I was feeding Eli late on Saturday night and had trouble getting him back to sleep, so I found myself at Tamara Out Loud, one of my favorite faith-ish blogs.

It felt like particular grace that the guest author was a coworker from my work in Boston- though she worked at a different campus - who I had opportunity to cross paths with a few times. She was a colleague you don't forget- passionate and affirming, wise without being condescending.

I wished we worked more closely together as there was so much I could learn from her as  a Public Health person (I still don't know what to call us), as someone who has lived around the world, and as someone who has raised five children. But I changed positions from coordinating a program (where I had a lot of contact with many people) to coordinating a research study (which was a very new thing at my work, so didn't lend itself to as much collaboration), and then I moved to South Africa. So I am so grateful to have a second chance to learn from her, through Communicating Across Boundaries.

In short, I'm a huge fan and was so excited to introduce her blog to you, particularly if you're in Boston or navigating multiple cultures. Check out the new addition on the right!

Friday, June 8, 2012

Friday Links

Daniel Suelo quit money twelve years ago. I read his monthly posts, and wanted to introduce him to you through this interview. I am not sure how his story translates in our lives now. In Boston, I started to dumpster dive for food after reading his story.

Eug and I are gradually, with a lot of ups and downs, learning to give more aggressively and not do anything purely for money, because we're trying to follow Jesus. The Lazarus at the Gate course in Boston was a great way to have a place to talk to others about it. On the subject of dumpster diving: I noticed Fruit and Veg City in Roeland street clearing a lot of slightly-old produce from their shelves, and I wanted to ask what they did with it (there are many people living on the street and even in the parking lot), but I wasn't brave enough. I wondered if the some of the vegetables were discarded because they need to be cooked before being eaten, and the people on the street mainly ate the leftover foods that didn't need cooking. At Oude Moulen ecovillage in Pinelands, I did ask, and was told that some people from the village help clean up the cafe at the end of the day, and they eat whatever produce is left over.  Not as much food is wasted here.

Noah got this super-cool outfit from new friends at church. We felt really blessed.
I learned yesterday that lye comes from ashes! Who would have known! I saw this very simple tutorial on making backwoods old-school soap, and I'd love to try, since we're producing a lot of ashes at the moment. Does anyone in Cape Town have a very old large pot they'd be willing to give up? We could exchange for soap!

Thursday, June 7, 2012

Scratch Patch

My sister in law recommended the scratch patch at the V&A Waterfront as a fun place to go with Noah (with the added bonus it's right next to the aquarium, and right next to the parking lot). She was right! 

Noah really, really loves rocks and has started picking them up wherever we go, often to my embarrassment. So we thought rather than constantly tell him that he can't take rocks with him, we'd take him to a place where he could! It was a really fun hour, where we paid R25 for a little bag and Noah collected, emptied, and collected again for as long as he wanted. He clutched the bag the rest of the day, and has been inventing games with them ever since.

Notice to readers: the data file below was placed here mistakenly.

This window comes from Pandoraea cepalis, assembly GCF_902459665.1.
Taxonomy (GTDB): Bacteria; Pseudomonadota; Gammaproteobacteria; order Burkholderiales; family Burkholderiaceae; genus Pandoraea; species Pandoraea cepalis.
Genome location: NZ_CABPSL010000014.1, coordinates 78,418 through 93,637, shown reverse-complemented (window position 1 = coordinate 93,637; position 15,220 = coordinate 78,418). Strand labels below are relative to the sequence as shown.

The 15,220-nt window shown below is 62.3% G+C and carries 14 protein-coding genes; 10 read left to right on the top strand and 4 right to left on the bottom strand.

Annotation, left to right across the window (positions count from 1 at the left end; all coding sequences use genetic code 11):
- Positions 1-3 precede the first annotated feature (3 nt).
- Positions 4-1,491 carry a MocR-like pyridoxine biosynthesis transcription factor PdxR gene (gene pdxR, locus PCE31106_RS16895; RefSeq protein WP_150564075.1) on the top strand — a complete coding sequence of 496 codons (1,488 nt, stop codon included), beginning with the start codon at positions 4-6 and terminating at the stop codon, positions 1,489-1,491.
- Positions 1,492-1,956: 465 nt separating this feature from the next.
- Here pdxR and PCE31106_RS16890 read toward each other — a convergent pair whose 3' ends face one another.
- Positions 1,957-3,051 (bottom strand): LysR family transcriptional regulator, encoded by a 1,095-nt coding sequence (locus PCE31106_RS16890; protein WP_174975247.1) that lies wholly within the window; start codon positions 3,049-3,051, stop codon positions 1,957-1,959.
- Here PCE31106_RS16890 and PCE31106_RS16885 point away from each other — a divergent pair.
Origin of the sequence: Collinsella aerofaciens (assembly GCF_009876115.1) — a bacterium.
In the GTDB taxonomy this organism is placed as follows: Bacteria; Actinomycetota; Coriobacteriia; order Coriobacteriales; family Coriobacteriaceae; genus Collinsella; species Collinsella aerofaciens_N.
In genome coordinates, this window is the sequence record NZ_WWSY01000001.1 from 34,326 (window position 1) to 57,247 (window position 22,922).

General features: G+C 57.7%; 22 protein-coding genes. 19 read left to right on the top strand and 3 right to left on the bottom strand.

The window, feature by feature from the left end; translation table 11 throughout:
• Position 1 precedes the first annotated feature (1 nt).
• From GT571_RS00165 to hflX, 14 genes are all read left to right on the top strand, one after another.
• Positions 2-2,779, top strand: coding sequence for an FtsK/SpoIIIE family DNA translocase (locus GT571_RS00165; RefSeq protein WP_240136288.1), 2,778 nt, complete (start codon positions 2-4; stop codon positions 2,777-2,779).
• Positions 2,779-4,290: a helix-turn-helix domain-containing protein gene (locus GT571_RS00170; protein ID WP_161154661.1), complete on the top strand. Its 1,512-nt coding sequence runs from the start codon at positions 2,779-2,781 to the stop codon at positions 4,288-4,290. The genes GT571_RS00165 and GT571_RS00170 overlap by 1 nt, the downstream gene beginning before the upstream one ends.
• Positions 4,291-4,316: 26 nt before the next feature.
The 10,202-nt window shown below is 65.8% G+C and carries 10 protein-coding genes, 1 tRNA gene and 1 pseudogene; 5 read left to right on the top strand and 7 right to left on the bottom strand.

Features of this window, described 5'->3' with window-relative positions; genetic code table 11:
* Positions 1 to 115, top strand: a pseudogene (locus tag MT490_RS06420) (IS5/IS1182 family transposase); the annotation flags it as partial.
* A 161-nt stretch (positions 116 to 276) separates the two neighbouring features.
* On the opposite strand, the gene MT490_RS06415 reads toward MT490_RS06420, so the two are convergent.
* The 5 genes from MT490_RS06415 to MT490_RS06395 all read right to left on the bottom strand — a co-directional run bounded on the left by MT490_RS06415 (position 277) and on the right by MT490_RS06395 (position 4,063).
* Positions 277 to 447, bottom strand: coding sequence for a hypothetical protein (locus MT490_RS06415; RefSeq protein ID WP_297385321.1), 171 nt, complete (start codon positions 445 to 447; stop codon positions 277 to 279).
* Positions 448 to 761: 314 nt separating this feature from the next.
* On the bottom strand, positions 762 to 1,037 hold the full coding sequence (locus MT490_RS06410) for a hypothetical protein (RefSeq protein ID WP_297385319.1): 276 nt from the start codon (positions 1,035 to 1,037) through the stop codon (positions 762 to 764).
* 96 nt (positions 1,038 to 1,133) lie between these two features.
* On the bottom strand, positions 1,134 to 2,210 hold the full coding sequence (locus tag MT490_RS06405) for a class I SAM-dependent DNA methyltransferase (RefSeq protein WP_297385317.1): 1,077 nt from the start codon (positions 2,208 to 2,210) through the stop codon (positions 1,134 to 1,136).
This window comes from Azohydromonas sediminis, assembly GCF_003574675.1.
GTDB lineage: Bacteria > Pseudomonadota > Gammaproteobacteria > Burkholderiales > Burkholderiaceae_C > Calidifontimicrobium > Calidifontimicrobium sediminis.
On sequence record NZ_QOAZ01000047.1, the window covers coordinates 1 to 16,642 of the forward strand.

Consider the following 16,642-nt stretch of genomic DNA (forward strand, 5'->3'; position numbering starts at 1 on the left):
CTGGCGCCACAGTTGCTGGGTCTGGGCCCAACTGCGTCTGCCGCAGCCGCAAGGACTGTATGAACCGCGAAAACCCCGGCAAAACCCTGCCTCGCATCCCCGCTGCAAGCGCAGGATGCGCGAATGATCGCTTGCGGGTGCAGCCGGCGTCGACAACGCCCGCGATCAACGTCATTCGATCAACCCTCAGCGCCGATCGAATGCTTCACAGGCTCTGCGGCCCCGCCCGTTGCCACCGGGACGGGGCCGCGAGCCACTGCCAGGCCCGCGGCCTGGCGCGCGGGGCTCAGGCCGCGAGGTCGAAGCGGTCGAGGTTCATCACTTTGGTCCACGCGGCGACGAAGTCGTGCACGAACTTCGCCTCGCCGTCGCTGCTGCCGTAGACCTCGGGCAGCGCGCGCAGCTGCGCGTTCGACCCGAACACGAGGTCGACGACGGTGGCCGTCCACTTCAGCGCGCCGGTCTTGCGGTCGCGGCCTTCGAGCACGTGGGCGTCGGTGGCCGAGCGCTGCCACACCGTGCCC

"More rocks there? More there More there, More rocks more rocks more rocks more rocks?!" Yes Noah, more rocks.

 Later in the day, Eli had his bottle.
Noah is obsessed with the flash on our camera and insisted that I take "one more" "two more" "three more" photos. I had to stop after a while for Eli's sake.

Tuesday, June 5, 2012

A Much Longer Photo Update

I've been thinking about tone during my break from posting: how to avoid making it sound like our lives are perfect, and how to avoid sounding like we're wallowing without making progress. I may be especially guilty of comparing and trying to measure up to people in blogs I read, but to the extent that there might be a few people who actually try the things we do, I want to figure out that balance. Until I figure that out, here are pictures that hopefully are a good representation.

Since Eli was born,
We still go to the aquarium pretty often.

I still make sourdough, though it now takes 16 hours to rise (with the winter), which is actually better. I want to branch out, but I'm going to stick with the tried and true sourdough until Eli is a little older.

We don't have nearly as many pictures of Eli as we did of Noah, and for some reason we struggle to take good pics of him.

We celebrated Noah's birthday at my brother and sister-in-law's house. We said no gifts, but Noah got this incredible train anyway.

I love their living room and the beautiful fireplace.

Cousin Ethan is also expecting a new brother. He's practicing on this doll.

This is how we multitask. Poor Eli.

He's not actually going to school or anything. Just wanted to wear the bag.

This is how crammed we were before the sofa. Yay for the sofa!

Mornings consist of orange and grapefruit juice and Kipper  on Youtube with daddy before I come downstairs with Eli. Kipper keeps Eug sane, so I now love Kipper. When Noah wakes up in the morning, he says "Down, daddy, arroorororo (Paroro, his word for cartoon, because his first exposure to video was the Korean Paroro) rusk"

This is our beautiful fireplace- it makes our living room feel like home.

I started pumping 1 bottle/day two days ago, because apparently babies need to get used to bottles around 6 weeks or they may reject them totally. Eli is ambivalent, but willing to try. 

Noah loves the new couch so much he pretends to go to sleep on it.

The bathroom floor is almost complete after the long wait for the cement. Eug keeps having to do extra adjustments, so it's a lesson for us in DIY and patience.

Runaway capitalism: we bought a soda stream to celebrate buying our sofa. No, really it was a planned purchase since Noah associates daddy with coke, Eug wanted to try something more natural- we won't' use the syrups.